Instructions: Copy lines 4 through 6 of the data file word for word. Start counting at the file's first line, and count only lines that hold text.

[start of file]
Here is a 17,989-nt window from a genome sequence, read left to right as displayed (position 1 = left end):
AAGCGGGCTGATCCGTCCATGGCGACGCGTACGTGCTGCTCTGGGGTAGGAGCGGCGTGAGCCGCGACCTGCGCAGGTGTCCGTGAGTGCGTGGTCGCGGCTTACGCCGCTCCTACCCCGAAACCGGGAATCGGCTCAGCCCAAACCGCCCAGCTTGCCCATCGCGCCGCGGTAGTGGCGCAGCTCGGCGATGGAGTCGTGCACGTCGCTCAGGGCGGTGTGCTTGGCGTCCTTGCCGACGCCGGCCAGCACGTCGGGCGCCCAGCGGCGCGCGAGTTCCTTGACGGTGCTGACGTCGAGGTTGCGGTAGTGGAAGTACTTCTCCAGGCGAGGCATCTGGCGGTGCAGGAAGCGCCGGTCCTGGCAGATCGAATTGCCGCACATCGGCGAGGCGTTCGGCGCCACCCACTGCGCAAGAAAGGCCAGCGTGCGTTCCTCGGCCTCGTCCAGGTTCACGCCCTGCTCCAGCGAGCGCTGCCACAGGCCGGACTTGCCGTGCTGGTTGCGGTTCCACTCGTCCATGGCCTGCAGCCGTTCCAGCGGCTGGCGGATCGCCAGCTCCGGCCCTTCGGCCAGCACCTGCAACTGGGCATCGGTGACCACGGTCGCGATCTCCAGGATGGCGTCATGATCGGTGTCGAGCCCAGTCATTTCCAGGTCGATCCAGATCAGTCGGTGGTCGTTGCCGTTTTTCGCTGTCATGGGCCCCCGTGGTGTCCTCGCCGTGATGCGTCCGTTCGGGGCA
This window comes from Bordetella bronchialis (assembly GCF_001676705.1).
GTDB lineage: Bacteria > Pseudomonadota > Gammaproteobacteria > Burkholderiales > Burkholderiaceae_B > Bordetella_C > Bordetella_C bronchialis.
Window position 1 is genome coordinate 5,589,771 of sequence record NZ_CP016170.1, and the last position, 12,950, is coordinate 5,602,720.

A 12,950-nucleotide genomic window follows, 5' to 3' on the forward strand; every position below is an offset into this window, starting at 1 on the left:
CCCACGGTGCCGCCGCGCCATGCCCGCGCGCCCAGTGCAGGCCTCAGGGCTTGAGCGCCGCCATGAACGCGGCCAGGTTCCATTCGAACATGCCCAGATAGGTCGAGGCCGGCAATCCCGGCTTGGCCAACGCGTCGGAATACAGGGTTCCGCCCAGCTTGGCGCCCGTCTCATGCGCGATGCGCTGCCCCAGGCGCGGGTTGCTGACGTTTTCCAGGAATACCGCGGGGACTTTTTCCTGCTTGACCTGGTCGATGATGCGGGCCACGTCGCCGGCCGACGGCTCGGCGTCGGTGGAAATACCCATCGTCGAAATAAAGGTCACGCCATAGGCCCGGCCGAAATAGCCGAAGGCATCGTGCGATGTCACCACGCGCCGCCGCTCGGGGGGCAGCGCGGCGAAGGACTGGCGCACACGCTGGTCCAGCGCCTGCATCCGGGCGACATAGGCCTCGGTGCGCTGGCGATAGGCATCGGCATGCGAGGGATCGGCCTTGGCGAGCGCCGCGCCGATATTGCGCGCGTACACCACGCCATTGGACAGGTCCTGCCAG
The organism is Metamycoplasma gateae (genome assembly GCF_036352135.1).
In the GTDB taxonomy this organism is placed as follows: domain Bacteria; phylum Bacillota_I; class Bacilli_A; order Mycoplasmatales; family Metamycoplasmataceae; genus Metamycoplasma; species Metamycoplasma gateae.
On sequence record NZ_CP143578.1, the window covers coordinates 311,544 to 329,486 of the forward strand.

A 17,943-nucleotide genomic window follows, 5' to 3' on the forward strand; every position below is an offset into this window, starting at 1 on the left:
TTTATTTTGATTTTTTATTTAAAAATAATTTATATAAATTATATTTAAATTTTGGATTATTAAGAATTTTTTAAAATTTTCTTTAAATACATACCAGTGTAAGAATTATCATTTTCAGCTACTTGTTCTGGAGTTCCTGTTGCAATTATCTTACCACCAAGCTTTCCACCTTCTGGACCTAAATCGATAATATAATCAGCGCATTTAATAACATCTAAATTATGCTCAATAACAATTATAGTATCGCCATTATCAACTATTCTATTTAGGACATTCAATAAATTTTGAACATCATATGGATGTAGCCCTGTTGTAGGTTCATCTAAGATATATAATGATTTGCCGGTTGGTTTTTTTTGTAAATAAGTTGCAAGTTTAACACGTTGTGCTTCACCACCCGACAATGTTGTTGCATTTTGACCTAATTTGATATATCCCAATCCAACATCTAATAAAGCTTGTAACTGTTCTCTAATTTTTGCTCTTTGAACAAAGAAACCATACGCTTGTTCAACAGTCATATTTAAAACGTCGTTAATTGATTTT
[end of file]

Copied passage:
GTDB lineage: Bacteria > Pseudomonadota > Gammaproteobacteria > Burkholderiales > Burkholderiaceae_B > Bordetella_C > Bordetella_C bronchialis.
Window position 1 is genome coordinate 5,589,771 of sequence record NZ_CP016170.1, and the last position, 12,950, is coordinate 5,602,720.

A 12,950-nucleotide genomic window follows, 5' to 3' on the forward strand; every position below is an offset into this window, starting at 1 on the left: